A fourth style, neglectful or uninvolved, was identified later. Authoritative parents tend to raise more competent children. However, Baumrind’s findings may be misleading when applied to some cultures or socioeconomic groups. * Family conflict can help children learn negotiating skills. Guidepost 6: Why do young children help or hurt others, and why do they develop fears? * The roots of altruism and prosocial behavior appear early. This may be an inborn disposition, which can be cultivated by parental modeling and encouragement. Instrumental aggression–first physical, then verbal–is most common in early childhood. * Most children become less aggressive after age 6 or 7, but the proportion of hostile aggression increases. Boys tend to practice overt aggression, whereas girls often engage in relational aggression. * Preschool children show temporary fears of real and imaginary objects and events; older children’s fears tend to be more realistic. Guidepost 7: What causes child abuse and neglect, and what are the effects of maltreatment? * The incidence of reported maltreatment of children has increased greatly. Forms of maltreatment are physical abuse, neglect, sexual abuse, and emotional maltreatment. * Characteristics of the abuser or neglecter, the victim, the family, the community, and the larger culture all contribute to child abuse and neglect. * Maltreatment can interfere with physical, cognitive, emotional, and social development, and its effects can continue into adulthood. Still, many maltreated children show remarkable resilience. RELATIONSHIPS WITH OTHER CHILDREN Guidepost 8: How do young children get along with (or without) siblings? Sibling and peer relationships contribute to self-efficacy. * Most sibling interactions are positive. Older siblings tend to initiate activities, and younger ones to imitate. Same-sex siblings, especially girls, get along best. * Siblings tend to resolve disputes on the basis of moral principles. Parental intervention in sibling conflict, especially among younger siblings, may prevent worse conflict later. * The kind of relationship children have with siblings often carries over into other peer relationships. * Only children seem to develop at least as well as children with siblings.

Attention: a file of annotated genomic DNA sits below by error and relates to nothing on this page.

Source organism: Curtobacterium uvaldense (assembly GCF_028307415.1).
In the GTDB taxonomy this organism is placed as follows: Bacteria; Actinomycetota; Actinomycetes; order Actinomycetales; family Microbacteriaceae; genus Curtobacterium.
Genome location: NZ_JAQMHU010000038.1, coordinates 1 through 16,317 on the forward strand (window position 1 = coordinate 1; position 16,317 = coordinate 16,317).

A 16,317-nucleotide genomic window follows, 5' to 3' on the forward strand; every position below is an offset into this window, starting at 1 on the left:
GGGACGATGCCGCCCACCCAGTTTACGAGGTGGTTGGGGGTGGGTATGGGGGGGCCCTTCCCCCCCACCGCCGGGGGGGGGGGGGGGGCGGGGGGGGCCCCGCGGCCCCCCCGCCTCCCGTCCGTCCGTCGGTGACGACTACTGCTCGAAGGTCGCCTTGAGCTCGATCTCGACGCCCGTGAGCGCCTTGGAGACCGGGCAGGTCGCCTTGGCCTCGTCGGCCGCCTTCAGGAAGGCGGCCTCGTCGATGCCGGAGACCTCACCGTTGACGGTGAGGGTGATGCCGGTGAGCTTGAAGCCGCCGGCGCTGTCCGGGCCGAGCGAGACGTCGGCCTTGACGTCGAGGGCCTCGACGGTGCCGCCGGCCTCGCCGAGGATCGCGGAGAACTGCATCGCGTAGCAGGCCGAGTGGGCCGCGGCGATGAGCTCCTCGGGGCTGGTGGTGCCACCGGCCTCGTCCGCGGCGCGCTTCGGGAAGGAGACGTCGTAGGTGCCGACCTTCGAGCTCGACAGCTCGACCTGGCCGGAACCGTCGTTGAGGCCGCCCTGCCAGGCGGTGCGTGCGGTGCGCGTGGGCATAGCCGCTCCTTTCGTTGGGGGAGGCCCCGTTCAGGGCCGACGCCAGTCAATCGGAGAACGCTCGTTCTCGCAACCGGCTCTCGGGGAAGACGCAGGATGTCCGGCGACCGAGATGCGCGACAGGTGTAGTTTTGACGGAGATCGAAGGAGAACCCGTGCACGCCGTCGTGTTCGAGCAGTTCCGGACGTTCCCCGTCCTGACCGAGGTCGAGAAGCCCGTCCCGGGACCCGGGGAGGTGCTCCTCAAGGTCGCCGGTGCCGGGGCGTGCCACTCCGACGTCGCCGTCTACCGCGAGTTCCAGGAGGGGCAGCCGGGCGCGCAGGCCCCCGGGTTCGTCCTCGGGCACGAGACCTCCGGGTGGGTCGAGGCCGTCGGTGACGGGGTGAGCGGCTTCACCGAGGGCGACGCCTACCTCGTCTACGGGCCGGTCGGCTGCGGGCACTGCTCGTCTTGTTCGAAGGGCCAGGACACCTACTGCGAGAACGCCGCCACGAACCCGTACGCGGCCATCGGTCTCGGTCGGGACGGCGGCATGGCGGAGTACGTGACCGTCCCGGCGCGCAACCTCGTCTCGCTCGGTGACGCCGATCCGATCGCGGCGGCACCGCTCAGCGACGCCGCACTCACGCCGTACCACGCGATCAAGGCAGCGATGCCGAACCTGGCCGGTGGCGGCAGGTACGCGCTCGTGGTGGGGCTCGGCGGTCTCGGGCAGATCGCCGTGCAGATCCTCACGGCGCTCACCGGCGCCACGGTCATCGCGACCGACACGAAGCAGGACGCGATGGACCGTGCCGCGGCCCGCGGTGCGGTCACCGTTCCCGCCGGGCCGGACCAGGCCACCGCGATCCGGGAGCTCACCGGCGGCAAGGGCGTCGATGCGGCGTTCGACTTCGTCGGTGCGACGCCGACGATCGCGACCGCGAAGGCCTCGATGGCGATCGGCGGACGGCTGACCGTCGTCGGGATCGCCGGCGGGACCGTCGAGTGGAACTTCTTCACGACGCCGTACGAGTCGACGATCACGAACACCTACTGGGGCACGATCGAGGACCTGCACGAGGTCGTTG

Guidepost 9: How do young children choose playmates and friends, and why are some children more popular than others? * Preschoolers choose playmates and friends who are like them. Aggressive children are less popular than prosocial children. * Friends have more positive and negative interactions than other playmates. * Parenting can affect children’s social competence with peers. Cognitive Development| | * From 2-7 years of age children form stable concepts and mental reasoning begins to develop. * From 2-4 years children develop symbolic reasoning (the ability to picture an object that is not present. . * Egocentrism starts out strong in early childhood, but weakens. * Magical beliefs are constructed. * Between 4-7 years of age the child develops intuitive thought (the use of primitive reasoning skills and wondering “why”). Starting school is a major landmark for children this age. | | Moral Development in Early Childhood Contributor By Christine Switzer, eHow Contributing Writer Article Rating:  (0 Ratings) * * * * Add to Favorites * * Many theories of early childhood development focus on the cognitive and behavioral elements that influence moral growth in children.